Events come to a head -- and an arm, and a leg, and an eyeball -- in "Revival" #23. Tim Seeley and Mike Norton's rural noire has picked up speed and storylines since coming to the big city, and all the diverse plot points accelerate in this well-paced, quick moving installment. Though I had my doubts when Dana first came to New York, if issue #23 is any indicator, "Revival" will be more thrilling at the three-year mark than many series are at one.
At this point in the run, Seeley is juggling an impressive number of characters and plotlines. He jumps rapidly between them, sometimes only spending a third of a page in one story before moving on. Indeed, the longest he stays with a single storyline is only four pages. It means there's very little recap or grounding, so you might want to brush up on issue #22 before opening this one.
Still, Seeley and Norton handle the frequent transitions judiciously. Each section ends on a cliffhanger or important reveal, so that they feel like mini issues rather than disjointed vignettes. At first, Norton is also careful to vary his layouts from sequence to sequence, so that they feel more separate and less frenzied. One story will be horizontal strips; another will use almost entirely vertical panels. However, as the issue progresses, the separate stories look more and more alike, until they're all featured together in one of the near-final pages. It's a skillful use of aesthetics to set the pace and quicken the issue.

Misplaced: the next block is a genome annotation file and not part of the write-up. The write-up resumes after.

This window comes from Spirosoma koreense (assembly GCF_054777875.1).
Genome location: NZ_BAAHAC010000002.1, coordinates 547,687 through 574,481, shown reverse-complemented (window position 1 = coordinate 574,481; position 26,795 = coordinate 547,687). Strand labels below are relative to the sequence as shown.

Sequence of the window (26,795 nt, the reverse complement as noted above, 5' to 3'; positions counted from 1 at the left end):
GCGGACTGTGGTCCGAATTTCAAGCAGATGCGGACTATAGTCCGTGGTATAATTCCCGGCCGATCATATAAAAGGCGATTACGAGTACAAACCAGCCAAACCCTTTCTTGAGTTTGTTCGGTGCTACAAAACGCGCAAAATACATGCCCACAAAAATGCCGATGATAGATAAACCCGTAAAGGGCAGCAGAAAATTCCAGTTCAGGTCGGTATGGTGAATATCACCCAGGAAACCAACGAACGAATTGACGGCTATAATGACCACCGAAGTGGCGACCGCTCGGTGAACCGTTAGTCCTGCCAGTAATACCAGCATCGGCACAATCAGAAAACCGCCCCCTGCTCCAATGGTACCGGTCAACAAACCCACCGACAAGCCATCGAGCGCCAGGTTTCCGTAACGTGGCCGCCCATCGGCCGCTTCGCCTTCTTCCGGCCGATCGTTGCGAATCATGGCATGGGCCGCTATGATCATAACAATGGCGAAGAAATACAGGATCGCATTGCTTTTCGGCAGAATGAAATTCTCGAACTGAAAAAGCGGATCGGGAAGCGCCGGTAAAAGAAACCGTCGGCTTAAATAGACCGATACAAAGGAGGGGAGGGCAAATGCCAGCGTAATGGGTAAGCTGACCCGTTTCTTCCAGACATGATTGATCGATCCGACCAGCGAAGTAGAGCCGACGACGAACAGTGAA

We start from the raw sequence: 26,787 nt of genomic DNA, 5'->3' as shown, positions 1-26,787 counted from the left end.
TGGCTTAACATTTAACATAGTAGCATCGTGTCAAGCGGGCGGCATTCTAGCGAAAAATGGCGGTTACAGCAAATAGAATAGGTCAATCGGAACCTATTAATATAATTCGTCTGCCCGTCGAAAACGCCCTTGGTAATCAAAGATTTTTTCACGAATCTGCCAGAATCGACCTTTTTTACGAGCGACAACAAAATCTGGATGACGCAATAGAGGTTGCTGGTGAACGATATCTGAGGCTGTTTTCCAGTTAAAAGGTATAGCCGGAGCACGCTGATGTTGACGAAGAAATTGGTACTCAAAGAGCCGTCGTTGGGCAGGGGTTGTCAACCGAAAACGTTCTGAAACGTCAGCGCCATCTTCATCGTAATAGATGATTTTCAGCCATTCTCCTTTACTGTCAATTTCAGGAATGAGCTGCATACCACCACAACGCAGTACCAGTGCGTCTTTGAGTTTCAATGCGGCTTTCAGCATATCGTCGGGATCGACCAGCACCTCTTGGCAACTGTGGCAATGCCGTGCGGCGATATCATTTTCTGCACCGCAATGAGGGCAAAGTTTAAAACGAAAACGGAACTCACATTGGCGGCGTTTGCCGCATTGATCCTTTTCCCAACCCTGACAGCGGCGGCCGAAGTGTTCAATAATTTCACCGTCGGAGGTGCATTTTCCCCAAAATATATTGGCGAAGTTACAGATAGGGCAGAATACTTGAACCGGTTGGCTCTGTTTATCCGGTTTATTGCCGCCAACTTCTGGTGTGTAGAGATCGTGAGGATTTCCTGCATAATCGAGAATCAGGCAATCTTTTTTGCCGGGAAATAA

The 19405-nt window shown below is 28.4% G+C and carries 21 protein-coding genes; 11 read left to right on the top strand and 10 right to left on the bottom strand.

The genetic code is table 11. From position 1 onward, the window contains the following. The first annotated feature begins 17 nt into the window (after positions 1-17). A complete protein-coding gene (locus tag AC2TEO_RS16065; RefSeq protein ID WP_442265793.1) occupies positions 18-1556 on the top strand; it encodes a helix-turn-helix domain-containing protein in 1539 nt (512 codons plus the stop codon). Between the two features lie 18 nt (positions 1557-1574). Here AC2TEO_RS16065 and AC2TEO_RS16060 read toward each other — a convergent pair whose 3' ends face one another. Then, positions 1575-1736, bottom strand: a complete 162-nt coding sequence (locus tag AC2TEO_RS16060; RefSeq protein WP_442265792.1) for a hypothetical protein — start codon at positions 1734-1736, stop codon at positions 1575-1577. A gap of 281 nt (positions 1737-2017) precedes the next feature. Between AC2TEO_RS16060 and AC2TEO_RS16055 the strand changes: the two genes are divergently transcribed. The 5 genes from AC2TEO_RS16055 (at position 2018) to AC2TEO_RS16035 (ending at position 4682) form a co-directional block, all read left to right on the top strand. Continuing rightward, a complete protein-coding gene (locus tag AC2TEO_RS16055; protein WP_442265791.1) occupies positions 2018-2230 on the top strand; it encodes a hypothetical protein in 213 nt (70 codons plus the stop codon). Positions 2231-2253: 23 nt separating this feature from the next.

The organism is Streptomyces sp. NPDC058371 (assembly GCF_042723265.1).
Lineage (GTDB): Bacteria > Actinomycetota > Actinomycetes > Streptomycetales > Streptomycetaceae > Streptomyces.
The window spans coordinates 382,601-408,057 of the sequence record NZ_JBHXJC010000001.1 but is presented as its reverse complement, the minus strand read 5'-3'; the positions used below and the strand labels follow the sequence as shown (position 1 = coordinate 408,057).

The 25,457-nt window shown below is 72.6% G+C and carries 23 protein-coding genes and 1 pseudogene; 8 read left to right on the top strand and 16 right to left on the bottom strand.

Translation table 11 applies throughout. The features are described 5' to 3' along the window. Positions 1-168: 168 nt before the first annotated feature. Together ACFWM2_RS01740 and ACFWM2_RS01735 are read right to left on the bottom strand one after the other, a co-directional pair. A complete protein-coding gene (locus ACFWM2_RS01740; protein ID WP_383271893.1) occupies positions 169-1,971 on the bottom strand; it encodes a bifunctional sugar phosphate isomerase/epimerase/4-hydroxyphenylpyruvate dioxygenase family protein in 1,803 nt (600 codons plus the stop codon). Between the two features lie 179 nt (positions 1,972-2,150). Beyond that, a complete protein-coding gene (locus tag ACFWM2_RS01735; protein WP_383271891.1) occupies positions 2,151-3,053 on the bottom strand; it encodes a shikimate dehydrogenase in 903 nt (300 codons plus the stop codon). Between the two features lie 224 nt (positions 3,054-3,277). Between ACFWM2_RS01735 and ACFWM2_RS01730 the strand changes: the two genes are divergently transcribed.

Though there are many stories, Seeley devotes the most time to the return of Anders Hine and the Checks brothers' secret. This storyline involves a great deal of speechifying and explaining from Anders, which Norton does his best to diversify with the use of perspective, but it's unavoidably text-heavy. It's clearly Anders' equivalent of the supervillain monologue. I still enjoyed it, though, thanks to the bitter cunning in Anders' dialogue and the self-righteous smugness that Norton draws in his face.
Throughout the issue, Seeley handles trickier, often-cliched elements well. Eight-year-old Cooper has his cutesy moments, but he's not cloyingly precociousness. In addition, the wealthy Manhattanites in this issue were ripe for being overdone, but their entitlement and classism are realistically handled. Seeley accomplishes this by layering their responses over one another. Some are unsure; some are confident; others worry about life insurance or the supply chain of their food. They're still loathsome, but humanly so.
I'm as guilty as any reviewer of paying too little attention to cover art, so let me say that Jenny Frison's covers for "Revival" just don't quit. This month's furious drawing of a Glowing Man, shrieking possessively over a "New York" sign, is so lively and scary. With lighter line work and cloudier colors than Mark Englert's, Frison gives the covers mood and menace.
Though I've been dying to know more about the Glowing Man/ghosts/demons, it feels like "Revival" is getting closer to that mystery at the right time. "Revival #23 is another excellent issue in a wonderful series.